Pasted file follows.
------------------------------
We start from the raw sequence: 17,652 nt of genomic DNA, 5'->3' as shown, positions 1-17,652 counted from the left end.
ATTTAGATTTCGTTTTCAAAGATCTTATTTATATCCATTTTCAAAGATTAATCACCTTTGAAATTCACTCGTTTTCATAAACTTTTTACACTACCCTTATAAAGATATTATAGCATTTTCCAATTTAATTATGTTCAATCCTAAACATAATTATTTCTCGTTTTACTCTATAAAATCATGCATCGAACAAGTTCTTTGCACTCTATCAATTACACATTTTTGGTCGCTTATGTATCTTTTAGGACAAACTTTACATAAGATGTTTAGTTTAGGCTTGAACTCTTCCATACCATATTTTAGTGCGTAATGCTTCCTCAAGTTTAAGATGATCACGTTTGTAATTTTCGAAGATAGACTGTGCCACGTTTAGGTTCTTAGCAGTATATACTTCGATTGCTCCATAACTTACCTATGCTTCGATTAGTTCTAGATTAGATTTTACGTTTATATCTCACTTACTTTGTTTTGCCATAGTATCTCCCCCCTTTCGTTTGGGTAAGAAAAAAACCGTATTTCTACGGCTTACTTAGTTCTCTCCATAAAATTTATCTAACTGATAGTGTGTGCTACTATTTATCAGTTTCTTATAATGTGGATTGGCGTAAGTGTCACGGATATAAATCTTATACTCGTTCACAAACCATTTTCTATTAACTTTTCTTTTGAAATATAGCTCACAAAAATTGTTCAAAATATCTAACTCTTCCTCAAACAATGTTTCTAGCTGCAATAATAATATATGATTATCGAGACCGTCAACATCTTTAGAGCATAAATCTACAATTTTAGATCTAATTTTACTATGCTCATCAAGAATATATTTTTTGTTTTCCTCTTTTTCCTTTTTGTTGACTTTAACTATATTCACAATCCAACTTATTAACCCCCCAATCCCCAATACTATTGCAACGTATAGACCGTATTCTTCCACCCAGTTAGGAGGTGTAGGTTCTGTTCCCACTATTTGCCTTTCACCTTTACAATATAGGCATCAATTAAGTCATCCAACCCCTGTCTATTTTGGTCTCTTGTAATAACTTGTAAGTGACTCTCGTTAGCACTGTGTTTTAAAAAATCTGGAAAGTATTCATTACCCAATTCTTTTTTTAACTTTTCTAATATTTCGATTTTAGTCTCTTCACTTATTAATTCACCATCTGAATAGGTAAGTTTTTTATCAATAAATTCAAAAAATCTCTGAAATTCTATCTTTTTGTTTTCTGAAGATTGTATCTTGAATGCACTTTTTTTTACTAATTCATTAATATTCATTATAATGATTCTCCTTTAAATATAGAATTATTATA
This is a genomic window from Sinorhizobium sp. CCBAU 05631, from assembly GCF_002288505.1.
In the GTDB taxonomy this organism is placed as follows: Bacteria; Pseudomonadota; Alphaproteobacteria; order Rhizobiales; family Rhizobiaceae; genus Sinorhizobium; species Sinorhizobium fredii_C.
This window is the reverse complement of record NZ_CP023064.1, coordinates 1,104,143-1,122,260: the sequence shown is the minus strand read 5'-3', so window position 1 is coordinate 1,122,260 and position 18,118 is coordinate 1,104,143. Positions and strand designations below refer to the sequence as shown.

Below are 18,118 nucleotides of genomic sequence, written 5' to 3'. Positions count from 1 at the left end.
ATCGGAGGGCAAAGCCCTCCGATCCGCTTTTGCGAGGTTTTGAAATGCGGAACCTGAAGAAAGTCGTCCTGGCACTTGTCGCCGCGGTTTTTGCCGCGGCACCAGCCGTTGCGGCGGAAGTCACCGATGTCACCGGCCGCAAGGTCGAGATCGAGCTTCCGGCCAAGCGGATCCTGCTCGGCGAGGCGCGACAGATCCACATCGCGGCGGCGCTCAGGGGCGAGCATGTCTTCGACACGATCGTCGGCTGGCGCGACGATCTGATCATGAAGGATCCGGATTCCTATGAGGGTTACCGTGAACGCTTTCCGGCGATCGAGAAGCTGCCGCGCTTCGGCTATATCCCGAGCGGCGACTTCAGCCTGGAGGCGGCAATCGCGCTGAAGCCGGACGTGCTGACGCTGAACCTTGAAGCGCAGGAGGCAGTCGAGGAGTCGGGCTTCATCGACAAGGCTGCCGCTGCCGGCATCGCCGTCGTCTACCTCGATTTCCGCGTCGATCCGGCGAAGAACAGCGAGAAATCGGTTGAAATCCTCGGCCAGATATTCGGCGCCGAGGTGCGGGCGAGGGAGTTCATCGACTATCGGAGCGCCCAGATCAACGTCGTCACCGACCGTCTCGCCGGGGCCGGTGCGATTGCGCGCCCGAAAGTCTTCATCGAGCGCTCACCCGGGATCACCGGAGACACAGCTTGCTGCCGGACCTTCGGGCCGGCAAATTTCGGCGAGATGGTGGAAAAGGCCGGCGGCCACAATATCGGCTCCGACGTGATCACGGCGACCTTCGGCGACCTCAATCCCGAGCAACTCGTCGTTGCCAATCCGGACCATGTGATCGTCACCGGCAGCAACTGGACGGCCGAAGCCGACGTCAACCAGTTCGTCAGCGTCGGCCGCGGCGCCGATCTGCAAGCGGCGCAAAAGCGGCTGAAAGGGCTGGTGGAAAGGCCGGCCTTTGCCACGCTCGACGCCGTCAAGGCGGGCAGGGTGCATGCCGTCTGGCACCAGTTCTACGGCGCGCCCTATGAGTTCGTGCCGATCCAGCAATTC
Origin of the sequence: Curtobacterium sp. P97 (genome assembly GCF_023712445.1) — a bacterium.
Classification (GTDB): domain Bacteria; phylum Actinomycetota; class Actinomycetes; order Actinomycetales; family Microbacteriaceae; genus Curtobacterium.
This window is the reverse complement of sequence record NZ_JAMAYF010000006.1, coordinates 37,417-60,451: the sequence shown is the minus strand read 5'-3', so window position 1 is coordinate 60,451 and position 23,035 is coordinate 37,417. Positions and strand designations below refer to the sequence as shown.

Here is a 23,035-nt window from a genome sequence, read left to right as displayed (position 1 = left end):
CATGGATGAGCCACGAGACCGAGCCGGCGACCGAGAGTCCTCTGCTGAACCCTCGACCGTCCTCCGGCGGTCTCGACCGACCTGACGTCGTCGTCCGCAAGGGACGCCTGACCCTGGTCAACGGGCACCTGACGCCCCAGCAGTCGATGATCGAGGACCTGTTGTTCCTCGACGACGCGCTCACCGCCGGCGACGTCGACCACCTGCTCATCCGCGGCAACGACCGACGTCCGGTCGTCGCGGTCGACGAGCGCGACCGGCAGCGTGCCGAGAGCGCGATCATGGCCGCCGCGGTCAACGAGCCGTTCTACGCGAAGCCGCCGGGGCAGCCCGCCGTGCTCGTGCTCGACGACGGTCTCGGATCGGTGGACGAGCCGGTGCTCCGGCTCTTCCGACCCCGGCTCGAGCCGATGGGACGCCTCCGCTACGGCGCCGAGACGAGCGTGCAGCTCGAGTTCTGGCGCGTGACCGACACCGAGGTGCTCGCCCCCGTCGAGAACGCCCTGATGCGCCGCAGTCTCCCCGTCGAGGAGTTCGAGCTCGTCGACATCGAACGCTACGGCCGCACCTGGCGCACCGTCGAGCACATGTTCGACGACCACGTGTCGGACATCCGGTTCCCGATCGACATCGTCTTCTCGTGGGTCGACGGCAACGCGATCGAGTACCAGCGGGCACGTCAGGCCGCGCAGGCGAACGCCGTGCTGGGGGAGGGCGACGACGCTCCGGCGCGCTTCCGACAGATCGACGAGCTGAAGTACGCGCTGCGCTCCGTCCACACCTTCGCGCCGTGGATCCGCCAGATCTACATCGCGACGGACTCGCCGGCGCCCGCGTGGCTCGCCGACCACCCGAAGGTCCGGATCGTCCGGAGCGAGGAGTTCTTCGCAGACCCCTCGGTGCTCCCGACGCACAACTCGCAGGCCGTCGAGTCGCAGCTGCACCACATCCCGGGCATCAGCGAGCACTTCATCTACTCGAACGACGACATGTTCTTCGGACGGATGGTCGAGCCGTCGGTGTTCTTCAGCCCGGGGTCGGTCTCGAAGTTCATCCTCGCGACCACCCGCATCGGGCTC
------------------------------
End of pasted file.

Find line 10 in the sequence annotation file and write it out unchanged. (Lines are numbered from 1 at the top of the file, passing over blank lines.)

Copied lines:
This window is the reverse complement of sequence record NZ_JAMAYF010000006.1, coordinates 37,417-60,451: the sequence shown is the minus strand read 5'-3', so window position 1 is coordinate 60,451 and position 23,035 is coordinate 37,417. Positions and strand designations below refer to the sequence as shown.